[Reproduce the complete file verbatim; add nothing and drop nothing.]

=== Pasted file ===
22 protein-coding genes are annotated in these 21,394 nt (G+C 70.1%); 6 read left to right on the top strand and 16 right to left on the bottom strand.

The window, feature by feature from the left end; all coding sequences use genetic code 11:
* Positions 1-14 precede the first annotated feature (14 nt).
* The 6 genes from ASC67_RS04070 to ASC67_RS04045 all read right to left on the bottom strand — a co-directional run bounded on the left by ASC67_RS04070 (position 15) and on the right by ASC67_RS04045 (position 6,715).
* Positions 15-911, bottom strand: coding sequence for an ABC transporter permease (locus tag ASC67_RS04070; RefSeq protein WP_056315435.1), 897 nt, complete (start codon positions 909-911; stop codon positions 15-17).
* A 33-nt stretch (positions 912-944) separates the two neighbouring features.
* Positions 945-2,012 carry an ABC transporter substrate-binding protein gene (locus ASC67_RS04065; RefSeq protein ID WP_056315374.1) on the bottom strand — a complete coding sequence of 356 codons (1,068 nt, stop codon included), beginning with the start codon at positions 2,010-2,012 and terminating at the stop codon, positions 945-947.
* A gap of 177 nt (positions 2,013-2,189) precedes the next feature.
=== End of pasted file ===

22 protein-coding genes are annotated in these 21,394 nt (G+C 70.1%); 6 read left to right on the top strand and 16 right to left on the bottom strand.

The window, feature by feature from the left end; all coding sequences use genetic code 11:
* Positions 1-14 precede the first annotated feature (14 nt).
* The 6 genes from ASC67_RS04070 to ASC67_RS04045 all read right to left on the bottom strand — a co-directional run bounded on the left by ASC67_RS04070 (position 15) and on the right by ASC67_RS04045 (position 6,715).
* Positions 15-911, bottom strand: coding sequence for an ABC transporter permease (locus tag ASC67_RS04070; RefSeq protein WP_056315435.1), 897 nt, complete (start codon positions 909-911; stop codon positions 15-17).
* A 33-nt stretch (positions 912-944) separates the two neighbouring features.
* Positions 945-2,012 carry an ABC transporter substrate-binding protein gene (locus ASC67_RS04065; RefSeq protein ID WP_056315374.1) on the bottom strand — a complete coding sequence of 356 codons (1,068 nt, stop codon included), beginning with the start codon at positions 2,010-2,012 and terminating at the stop codon, positions 945-947.
* A gap of 177 nt (positions 2,013-2,189) precedes the next feature.